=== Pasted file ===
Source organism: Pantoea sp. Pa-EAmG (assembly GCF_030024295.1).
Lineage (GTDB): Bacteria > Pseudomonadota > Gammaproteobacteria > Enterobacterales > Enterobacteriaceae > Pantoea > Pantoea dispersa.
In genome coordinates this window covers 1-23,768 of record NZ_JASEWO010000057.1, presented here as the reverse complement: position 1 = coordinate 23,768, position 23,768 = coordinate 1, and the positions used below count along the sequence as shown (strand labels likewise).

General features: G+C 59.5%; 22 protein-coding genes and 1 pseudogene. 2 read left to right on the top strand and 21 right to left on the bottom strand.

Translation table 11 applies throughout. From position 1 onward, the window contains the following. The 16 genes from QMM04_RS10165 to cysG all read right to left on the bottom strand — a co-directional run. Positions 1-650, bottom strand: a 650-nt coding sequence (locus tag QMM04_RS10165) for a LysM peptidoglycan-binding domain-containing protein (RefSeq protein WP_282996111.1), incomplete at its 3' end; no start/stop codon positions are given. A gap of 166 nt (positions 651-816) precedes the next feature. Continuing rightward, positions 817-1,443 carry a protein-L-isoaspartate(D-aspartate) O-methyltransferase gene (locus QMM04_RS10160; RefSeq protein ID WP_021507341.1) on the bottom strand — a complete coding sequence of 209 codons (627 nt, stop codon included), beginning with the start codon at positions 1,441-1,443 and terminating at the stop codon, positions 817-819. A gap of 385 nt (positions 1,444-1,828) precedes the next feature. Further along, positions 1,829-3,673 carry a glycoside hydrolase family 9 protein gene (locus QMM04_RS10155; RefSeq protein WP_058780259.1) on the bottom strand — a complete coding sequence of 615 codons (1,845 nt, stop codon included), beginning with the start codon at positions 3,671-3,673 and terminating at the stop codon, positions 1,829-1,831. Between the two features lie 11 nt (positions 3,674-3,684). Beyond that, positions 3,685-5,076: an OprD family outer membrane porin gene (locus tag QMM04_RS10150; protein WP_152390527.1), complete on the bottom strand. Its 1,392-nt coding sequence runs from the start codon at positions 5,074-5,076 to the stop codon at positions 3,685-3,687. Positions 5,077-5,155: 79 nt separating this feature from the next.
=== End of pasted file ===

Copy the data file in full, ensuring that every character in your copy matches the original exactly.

Source organism: Pantoea sp. Pa-EAmG (assembly GCF_030024295.1).
Lineage (GTDB): Bacteria > Pseudomonadota > Gammaproteobacteria > Enterobacterales > Enterobacteriaceae > Pantoea > Pantoea dispersa.
In genome coordinates this window covers 1-23,768 of record NZ_JASEWO010000057.1, presented here as the reverse complement: position 1 = coordinate 23,768, position 23,768 = coordinate 1, and the positions used below count along the sequence as shown (strand labels likewise).

General features: G+C 59.5%; 22 protein-coding genes and 1 pseudogene. 2 read left to right on the top strand and 21 right to left on the bottom strand.

Translation table 11 applies throughout. From position 1 onward, the window contains the following. The 16 genes from QMM04_RS10165 to cysG all read right to left on the bottom strand — a co-directional run. Positions 1-650, bottom strand: a 650-nt coding sequence (locus tag QMM04_RS10165) for a LysM peptidoglycan-binding domain-containing protein (RefSeq protein WP_282996111.1), incomplete at its 3' end; no start/stop codon positions are given. A gap of 166 nt (positions 651-816) precedes the next feature. Continuing rightward, positions 817-1,443 carry a protein-L-isoaspartate(D-aspartate) O-methyltransferase gene (locus QMM04_RS10160; RefSeq protein ID WP_021507341.1) on the bottom strand — a complete coding sequence of 209 codons (627 nt, stop codon included), beginning with the start codon at positions 1,441-1,443 and terminating at the stop codon, positions 817-819. A gap of 385 nt (positions 1,444-1,828) precedes the next feature. Further along, positions 1,829-3,673 carry a glycoside hydrolase family 9 protein gene (locus QMM04_RS10155; RefSeq protein WP_058780259.1) on the bottom strand — a complete coding sequence of 615 codons (1,845 nt, stop codon included), beginning with the start codon at positions 3,671-3,673 and terminating at the stop codon, positions 1,829-1,831. Between the two features lie 11 nt (positions 3,674-3,684). Beyond that, positions 3,685-5,076: an OprD family outer membrane porin gene (locus tag QMM04_RS10150; protein WP_152390527.1), complete on the bottom strand. Its 1,392-nt coding sequence runs from the start codon at positions 5,074-5,076 to the stop codon at positions 3,685-3,687. Positions 5,077-5,155: 79 nt separating this feature from the next.